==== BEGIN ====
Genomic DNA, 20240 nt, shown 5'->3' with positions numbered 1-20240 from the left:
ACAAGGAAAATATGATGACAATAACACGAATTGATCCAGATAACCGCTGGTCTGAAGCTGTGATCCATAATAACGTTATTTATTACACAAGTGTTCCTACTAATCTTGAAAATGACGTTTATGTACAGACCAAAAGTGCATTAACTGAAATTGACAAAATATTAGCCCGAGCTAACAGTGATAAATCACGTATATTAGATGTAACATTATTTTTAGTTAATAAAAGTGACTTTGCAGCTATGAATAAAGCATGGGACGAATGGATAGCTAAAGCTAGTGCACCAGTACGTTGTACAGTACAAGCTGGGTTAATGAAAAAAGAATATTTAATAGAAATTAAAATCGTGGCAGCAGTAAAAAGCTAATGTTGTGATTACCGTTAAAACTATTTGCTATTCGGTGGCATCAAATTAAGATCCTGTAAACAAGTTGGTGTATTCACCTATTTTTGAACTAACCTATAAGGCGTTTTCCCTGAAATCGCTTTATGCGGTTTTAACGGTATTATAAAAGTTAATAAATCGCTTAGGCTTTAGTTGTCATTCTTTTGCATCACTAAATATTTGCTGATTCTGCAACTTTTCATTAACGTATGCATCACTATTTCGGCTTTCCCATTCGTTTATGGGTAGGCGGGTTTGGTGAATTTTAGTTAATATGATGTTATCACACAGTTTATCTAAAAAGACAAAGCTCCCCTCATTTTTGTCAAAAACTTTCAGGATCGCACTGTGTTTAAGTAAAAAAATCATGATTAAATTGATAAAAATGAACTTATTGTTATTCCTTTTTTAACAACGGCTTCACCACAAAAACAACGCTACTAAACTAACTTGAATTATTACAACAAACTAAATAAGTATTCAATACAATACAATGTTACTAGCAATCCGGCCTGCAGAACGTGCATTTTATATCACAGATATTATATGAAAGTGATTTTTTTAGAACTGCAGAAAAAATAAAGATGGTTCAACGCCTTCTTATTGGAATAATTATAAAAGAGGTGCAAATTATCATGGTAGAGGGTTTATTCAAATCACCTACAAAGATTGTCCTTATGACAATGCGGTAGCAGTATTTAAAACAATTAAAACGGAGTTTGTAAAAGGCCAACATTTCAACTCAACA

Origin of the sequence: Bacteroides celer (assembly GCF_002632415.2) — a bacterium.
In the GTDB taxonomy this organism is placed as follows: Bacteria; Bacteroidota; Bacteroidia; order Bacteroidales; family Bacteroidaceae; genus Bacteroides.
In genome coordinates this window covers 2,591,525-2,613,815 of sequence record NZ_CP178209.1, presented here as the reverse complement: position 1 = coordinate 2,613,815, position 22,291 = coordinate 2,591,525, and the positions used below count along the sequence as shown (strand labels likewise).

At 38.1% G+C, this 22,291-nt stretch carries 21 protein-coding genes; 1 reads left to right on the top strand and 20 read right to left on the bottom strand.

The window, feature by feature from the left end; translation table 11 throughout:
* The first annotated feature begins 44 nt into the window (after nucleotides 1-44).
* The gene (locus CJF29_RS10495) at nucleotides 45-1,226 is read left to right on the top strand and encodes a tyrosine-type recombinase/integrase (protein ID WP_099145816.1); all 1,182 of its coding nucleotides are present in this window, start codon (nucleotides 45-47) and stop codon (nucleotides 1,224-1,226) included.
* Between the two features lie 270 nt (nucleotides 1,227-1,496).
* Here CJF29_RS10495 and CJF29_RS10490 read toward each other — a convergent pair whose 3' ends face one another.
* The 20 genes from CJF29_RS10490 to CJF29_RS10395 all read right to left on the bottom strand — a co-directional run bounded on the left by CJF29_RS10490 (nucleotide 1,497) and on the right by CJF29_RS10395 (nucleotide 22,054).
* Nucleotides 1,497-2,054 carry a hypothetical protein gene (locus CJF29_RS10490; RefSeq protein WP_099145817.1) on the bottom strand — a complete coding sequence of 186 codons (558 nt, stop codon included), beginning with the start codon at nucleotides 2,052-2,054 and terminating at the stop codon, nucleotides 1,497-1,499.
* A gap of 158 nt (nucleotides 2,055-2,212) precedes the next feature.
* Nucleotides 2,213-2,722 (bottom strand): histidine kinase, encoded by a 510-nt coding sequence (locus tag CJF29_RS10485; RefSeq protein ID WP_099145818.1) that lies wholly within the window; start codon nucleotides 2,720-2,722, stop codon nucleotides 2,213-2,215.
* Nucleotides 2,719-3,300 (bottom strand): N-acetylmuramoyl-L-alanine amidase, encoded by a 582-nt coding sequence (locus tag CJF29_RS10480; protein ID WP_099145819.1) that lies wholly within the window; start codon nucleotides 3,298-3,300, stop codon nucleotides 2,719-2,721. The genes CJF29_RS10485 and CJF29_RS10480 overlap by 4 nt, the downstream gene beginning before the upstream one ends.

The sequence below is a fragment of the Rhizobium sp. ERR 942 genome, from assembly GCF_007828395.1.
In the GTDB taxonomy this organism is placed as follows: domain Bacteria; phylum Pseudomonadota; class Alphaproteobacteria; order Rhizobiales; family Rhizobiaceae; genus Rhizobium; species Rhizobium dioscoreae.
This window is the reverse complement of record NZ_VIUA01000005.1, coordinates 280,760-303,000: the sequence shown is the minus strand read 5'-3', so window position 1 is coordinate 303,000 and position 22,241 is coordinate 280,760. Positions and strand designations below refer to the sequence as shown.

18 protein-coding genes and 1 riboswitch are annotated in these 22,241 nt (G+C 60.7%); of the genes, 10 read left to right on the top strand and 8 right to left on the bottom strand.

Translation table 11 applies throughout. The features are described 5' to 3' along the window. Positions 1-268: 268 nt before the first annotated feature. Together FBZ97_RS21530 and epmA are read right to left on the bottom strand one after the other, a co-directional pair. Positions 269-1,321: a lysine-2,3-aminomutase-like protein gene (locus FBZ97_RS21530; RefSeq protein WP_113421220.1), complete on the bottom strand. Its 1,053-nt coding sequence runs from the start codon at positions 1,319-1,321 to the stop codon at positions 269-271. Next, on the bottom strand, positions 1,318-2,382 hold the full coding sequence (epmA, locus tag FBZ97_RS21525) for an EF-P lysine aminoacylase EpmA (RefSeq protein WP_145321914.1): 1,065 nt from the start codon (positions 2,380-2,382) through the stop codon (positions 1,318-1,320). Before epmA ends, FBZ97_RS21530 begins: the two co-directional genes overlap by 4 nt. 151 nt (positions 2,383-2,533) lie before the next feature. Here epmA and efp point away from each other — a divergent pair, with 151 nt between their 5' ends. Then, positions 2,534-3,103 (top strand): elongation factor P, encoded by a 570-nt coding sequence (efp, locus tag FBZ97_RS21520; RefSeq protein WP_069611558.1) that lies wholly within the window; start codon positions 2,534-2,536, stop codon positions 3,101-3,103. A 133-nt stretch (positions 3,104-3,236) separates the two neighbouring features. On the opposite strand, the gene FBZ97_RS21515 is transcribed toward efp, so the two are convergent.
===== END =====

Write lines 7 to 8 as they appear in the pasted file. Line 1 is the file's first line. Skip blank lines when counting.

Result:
The window, feature by feature from the left end; translation table 11 throughout:
* The first annotated feature begins 44 nt into the window (after nucleotides 1-44).